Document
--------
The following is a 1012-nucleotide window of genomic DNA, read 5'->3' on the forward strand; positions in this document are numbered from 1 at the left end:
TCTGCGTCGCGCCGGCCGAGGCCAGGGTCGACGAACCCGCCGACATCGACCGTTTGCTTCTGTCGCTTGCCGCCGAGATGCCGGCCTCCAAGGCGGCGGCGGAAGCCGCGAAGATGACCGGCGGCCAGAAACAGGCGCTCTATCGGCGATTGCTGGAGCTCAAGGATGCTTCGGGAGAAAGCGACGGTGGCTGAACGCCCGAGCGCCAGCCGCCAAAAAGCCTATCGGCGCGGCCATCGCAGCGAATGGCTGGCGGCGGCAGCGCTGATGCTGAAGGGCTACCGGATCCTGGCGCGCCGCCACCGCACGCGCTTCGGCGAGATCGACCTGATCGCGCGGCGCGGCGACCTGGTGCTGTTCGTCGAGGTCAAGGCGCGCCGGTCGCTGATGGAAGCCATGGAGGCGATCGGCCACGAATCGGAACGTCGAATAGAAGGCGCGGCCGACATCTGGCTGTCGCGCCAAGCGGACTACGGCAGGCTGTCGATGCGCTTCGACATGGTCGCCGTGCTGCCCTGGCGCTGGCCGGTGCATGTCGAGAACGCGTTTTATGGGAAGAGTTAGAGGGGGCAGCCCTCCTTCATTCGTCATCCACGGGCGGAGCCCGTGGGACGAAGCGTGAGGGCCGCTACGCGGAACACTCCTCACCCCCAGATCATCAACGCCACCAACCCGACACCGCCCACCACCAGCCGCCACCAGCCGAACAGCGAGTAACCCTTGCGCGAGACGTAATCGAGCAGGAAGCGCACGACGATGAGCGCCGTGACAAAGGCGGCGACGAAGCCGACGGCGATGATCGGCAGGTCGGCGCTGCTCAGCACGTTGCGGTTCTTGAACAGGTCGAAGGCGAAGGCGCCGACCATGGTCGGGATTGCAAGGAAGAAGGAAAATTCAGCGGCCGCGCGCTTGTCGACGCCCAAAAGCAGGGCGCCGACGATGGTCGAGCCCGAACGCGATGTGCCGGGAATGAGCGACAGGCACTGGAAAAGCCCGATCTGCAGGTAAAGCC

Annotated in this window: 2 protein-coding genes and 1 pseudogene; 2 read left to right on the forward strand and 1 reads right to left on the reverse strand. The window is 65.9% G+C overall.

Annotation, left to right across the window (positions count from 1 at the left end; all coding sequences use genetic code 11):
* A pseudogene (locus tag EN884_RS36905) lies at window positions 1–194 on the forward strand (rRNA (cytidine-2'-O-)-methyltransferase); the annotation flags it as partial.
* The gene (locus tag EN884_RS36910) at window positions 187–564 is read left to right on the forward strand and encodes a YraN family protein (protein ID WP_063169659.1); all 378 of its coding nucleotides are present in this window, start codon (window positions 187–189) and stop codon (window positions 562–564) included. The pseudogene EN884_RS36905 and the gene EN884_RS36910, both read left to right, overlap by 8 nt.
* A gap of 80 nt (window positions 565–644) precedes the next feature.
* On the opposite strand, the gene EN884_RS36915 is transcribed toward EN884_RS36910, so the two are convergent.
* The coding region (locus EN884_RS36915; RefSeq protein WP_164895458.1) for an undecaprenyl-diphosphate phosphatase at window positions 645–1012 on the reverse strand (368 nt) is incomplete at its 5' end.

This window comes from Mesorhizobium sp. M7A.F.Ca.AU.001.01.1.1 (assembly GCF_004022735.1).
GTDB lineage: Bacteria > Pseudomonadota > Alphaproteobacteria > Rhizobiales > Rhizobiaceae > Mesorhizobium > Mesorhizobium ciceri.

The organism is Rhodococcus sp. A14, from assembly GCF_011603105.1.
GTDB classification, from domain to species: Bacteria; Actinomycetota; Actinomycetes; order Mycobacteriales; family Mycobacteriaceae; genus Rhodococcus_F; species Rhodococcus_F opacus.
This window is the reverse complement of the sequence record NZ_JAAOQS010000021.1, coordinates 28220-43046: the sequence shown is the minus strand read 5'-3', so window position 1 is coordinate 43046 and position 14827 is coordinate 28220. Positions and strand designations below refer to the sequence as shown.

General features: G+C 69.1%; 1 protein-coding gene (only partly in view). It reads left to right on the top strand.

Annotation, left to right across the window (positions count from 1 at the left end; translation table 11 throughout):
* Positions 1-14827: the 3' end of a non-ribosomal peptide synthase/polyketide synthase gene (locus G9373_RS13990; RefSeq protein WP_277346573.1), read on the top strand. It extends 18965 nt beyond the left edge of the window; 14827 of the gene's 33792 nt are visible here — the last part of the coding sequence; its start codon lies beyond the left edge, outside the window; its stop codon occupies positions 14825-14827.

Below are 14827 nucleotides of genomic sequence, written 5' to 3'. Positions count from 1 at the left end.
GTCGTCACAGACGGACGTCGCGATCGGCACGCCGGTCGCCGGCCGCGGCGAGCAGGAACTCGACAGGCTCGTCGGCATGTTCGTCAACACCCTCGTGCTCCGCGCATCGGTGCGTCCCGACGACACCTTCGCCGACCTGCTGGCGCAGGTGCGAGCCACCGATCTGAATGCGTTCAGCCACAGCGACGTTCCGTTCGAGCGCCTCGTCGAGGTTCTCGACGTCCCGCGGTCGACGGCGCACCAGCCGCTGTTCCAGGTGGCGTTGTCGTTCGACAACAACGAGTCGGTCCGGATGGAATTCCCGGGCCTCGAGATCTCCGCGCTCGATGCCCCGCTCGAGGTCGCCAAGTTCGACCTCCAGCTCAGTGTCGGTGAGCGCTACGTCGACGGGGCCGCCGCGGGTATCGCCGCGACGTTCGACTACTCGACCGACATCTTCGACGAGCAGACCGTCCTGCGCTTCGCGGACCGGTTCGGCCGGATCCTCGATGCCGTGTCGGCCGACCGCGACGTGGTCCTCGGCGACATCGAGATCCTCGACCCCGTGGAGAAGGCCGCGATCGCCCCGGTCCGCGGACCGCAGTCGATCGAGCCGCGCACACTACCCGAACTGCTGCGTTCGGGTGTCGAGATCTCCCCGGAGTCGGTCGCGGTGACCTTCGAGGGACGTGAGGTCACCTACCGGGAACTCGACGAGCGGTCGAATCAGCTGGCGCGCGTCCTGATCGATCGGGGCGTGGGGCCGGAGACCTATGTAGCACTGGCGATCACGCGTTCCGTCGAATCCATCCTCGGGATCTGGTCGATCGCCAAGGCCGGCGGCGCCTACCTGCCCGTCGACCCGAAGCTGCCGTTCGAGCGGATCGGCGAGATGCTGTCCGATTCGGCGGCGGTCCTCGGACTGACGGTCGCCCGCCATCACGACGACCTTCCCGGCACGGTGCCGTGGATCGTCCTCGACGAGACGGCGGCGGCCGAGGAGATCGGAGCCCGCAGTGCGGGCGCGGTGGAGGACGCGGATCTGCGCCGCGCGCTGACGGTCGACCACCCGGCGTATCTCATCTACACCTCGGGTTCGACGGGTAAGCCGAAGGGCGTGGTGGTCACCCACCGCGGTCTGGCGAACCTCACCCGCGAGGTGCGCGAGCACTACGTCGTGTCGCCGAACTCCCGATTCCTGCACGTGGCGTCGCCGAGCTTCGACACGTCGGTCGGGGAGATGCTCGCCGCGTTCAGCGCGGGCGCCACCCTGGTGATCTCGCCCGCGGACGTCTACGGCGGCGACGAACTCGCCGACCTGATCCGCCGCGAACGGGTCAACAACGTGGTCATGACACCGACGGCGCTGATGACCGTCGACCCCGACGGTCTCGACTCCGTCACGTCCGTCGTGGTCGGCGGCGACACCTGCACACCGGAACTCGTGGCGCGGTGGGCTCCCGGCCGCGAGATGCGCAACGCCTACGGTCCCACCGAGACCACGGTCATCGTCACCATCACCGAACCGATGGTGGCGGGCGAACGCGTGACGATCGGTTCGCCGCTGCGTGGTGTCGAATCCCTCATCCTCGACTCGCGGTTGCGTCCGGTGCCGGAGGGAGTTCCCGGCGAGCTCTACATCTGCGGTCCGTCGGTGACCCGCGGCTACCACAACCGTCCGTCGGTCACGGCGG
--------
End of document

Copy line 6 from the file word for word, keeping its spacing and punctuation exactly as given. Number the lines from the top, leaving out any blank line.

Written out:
* The gene (locus tag EN884_RS36910) at window positions 187–564 is read left to right on the forward strand and encodes a YraN family protein (protein ID WP_063169659.1); all 378 of its coding nucleotides are present in this window, start codon (window positions 187–189) and stop codon (window positions 562–564) included. The pseudogene EN884_RS36905 and the gene EN884_RS36910, both read left to right, overlap by 8 nt.